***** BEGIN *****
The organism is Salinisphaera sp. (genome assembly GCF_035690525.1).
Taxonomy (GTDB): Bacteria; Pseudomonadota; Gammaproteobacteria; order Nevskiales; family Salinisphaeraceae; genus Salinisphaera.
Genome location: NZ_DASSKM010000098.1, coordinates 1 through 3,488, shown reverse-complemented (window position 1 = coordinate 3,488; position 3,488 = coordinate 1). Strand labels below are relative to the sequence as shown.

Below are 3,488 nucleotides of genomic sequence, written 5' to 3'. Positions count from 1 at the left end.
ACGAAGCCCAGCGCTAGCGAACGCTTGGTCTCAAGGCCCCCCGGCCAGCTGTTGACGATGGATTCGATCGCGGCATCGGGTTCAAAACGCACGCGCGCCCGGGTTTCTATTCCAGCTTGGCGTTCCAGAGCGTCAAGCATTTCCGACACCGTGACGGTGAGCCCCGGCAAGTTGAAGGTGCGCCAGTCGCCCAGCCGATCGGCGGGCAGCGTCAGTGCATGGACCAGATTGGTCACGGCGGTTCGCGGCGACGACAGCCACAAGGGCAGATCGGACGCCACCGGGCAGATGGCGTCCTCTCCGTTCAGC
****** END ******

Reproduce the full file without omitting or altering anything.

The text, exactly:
The organism is Salinisphaera sp. (genome assembly GCF_035690525.1).
Taxonomy (GTDB): Bacteria; Pseudomonadota; Gammaproteobacteria; order Nevskiales; family Salinisphaeraceae; genus Salinisphaera.
Genome location: NZ_DASSKM010000098.1, coordinates 1 through 3,488, shown reverse-complemented (window position 1 = coordinate 3,488; position 3,488 = coordinate 1). Strand labels below are relative to the sequence as shown.

Below are 3,488 nucleotides of genomic sequence, written 5' to 3'. Positions count from 1 at the left end.
ACGAAGCCCAGCGCTAGCGAACGCTTGGTCTCAAGGCCCCCCGGCCAGCTGTTGACGATGGATTCGATCGCGGCATCGGGTTCAAAACGCACGCGCGCCCGGGTTTCTATTCCAGCTTGGCGTTCCAGAGCGTCAAGCATTTCCGACACCGTGACGGTGAGCCCCGGCAAGTTGAAGGTGCGCCAGTCGCCCAGCCGATCGGCGGGCAGCGTCAGTGCATGGACCAGATTGGTCACGGCGGTTCGCGGCGACGACAGCCACAAGGGCAGATCGGACGCCACCGGGCAGATGGCGTCCTCTCCGTTCAGC